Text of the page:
To go from tourist to traveller

Dustin Jordan | Image: Supplied

Dustin Jordan | Image: Supplied

Each week, Dustin Jordan, who is currently living abroad, talks about his travel experiences. This week, he talks about less common travel destinations.

There is something comforting about being with fellow foreigners in distant places and discovering new things.

For most travellers, there comes a point where you make the transition from tourist to traveller.

I grew tired of the constant onslaught of curios and tour package harassment. I wanted more than the typical Instagram photos and snaps of places overrun with tour groups. There is nothing wrong with a packaged tour, guide book or tourist guide. In fact, many people prefer to travel this way, as it takes the hassle out of planning the cumbersome details of where to stay and how to get around.

With low-cost airlines and easy access to travel information (thanks Lonely Planet), there are few places in the world that remain undiscovered.

These are some that I’ve had the pleasure of discovering:

Upon landing in Myanmar and seeing guys wearing skirts called longyis, I chuckled. This was not Scotland, after all, so it was the last thing I expected. Many women I saw also apply thanaka, a yellowish-white cosmetic paste made from ground bark, to their faces as protection from the sun. When the first local gave a toothy grin at me, I was shocked to see red-stained teeth and gums.

Later, I discovered that chewing beetle nut or Paan was popular in the country – along with the red marks everywhere from spitting the stuff out.

In the capital Yangon, I visited the Shwe Dagon Pagoda, a towering Buddhist shrine that looks like a giant golden Hershey’s kiss with a giant diamond on top. At least that’s what they said.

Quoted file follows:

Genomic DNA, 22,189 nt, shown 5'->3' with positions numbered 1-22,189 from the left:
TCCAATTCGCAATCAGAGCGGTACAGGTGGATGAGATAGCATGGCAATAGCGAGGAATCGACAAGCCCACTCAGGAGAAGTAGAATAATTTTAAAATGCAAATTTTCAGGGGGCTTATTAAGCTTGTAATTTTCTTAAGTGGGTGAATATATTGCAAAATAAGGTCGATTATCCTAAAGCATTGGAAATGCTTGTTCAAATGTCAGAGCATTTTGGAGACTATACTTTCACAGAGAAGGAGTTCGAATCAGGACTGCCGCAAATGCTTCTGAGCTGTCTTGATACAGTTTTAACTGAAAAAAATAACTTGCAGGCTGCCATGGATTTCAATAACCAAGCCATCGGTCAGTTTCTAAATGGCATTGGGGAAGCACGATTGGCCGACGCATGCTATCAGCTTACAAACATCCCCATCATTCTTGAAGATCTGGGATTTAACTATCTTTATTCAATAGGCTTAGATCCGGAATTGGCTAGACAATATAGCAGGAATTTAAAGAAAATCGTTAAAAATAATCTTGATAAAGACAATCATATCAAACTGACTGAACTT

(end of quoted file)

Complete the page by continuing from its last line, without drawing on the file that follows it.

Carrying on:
The country being so poor, I thought bus rides would be a nightmare. To my surprise, when I ventured to Inle Lake, I was greeted by a luxury bus with air-con so strong it felt like the arctic tundra.

In Inle, I saw the balancing act of fishermen as they hang precariously with their nets on the edge of their boats and row using one leg, while balancing on the other.

When boarding a train I was taken aback when a local old man made a kissing gesture with his lips while looking at me. That’s how people get each other’s attention in Myanmar.

I fell in love with the melting pot of ethnicities and Creole culture.

On a drive, I discovered the whole country could be covered in a matter of hours.

Reunion has some of the most beautiful hikes and natural beauty I’ve ever seen. It also houses a volcano with vast spreads of volcanic territory that feels like you’re walking on a different planet.

I did a three-day hike in Mafate, a beautiful volcanic-like crater with no roads, and swam in waterfalls with the bluest water.

I shopped for curios at various markets and enjoyed rum made from sugar cane.

I munched on freshly made French baguettes, stuffed with french fries, and packed on the pounds from their good cuisine and fresh fruits.

What these places have in common is they are untouched by the idea of tourist prices.




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